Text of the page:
Le cul entre les deux chaises

An American Spaniard in France or: How I Learned to Make an Ass of Myself in Three Cultures


Eddie Izzard on language learning

“Speaking other languages is a way of reaching people and saying I respect you to want to speak your language.”


Monsieur Izzard

Eddie Izzard just schooled every person who lived in my area code growing up. The British comedian has long performed in French but is now adding German and Spanish to his routine, with Arabic and Russian in the future. Each language requires a different way of telling jokes, so Izzard is taking on a tremendous amount of work (linguistically, culturally and comically) which I hope to understand in at least one more language than I do now.

Of course, using him to show up all the idiots I grew up around is pretty pointless since they wouldn’t have listened to anything said by a) an Englishman, b) a person born in some Arab place (Aden), or c) a transvestite… so we’re back where we started with a whole bunch of ignorant rubes. Damn!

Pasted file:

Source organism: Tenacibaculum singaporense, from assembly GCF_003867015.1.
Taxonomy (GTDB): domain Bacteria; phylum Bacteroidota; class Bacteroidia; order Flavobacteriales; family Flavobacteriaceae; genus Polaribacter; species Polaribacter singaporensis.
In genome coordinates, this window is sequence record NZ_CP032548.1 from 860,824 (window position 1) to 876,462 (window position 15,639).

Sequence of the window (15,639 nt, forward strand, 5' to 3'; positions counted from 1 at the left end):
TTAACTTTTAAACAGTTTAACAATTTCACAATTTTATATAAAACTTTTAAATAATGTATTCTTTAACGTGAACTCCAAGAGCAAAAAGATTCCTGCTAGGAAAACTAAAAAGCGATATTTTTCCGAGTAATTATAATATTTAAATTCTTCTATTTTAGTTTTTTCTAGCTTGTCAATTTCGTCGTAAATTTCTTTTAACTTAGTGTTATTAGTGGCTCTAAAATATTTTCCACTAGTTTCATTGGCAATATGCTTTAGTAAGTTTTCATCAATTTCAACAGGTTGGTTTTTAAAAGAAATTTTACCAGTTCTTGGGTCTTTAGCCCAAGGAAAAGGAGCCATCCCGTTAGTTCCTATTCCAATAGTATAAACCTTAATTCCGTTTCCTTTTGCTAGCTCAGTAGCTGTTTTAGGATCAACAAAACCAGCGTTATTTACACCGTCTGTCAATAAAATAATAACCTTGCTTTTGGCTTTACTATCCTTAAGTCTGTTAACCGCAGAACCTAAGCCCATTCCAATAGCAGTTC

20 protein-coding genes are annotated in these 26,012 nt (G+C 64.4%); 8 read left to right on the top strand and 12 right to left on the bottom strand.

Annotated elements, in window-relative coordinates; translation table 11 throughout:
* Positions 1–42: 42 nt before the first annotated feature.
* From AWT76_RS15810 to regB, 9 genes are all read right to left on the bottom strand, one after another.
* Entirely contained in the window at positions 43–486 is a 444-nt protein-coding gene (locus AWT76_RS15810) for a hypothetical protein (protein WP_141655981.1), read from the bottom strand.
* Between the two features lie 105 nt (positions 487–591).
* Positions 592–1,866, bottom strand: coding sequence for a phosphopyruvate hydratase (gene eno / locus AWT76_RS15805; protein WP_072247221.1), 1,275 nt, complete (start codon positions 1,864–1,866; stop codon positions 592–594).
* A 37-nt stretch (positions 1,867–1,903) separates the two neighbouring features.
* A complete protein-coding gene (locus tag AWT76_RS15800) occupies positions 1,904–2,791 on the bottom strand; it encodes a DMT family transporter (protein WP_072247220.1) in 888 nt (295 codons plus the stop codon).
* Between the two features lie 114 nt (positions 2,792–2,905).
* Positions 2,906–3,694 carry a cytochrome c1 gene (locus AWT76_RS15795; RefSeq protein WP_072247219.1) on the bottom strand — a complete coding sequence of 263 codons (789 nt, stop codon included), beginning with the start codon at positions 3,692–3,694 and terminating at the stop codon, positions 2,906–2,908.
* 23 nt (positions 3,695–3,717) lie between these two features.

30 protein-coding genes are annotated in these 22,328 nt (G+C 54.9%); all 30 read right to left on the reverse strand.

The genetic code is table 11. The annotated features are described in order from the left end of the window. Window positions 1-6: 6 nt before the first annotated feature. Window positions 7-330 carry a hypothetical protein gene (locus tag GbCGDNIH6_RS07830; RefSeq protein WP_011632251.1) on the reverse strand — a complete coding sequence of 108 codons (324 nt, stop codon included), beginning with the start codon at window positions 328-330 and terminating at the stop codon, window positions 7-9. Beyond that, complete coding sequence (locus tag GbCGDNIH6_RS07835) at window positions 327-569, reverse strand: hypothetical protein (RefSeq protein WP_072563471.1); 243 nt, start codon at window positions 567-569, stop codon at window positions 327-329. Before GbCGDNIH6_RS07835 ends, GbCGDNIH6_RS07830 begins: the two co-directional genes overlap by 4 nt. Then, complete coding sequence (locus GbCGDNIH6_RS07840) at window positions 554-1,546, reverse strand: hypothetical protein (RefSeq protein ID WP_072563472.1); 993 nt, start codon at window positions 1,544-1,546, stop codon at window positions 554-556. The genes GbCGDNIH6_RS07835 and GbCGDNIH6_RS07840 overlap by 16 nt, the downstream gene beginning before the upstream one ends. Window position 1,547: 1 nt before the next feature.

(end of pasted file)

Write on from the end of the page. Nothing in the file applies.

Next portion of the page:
German’s on my own list of languages I’d like to speak, primarily ’cause it’s hilarious and secondly because I’d like to appreciate “The Funniest Joke in the World” on another level.


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Tu fais quoi, hein? dit le chien

shopping poodleI’m guessing this is how you’d say “whatchu lookin’ at?” in French. I had the distinct feeling that it was what this poodle, just hanging out inside a shopping cart, said to me.

The poodle, the stereotypical Parisian dog, is actually called une caniche en français. This actively makes me angry. Why did we change one perfectly good name for another? I’m especially irked because “poodle” is a great word and could have been applied to something else. Off the top of my head, maybe that’s what we could call dog poo in public places. Wouldn’t it have been great to have a word for that? It would certainly come in handy here in l’Hexagone.

Some dictionary justifies why we say “poodle” instead of caniche by claiming German influences: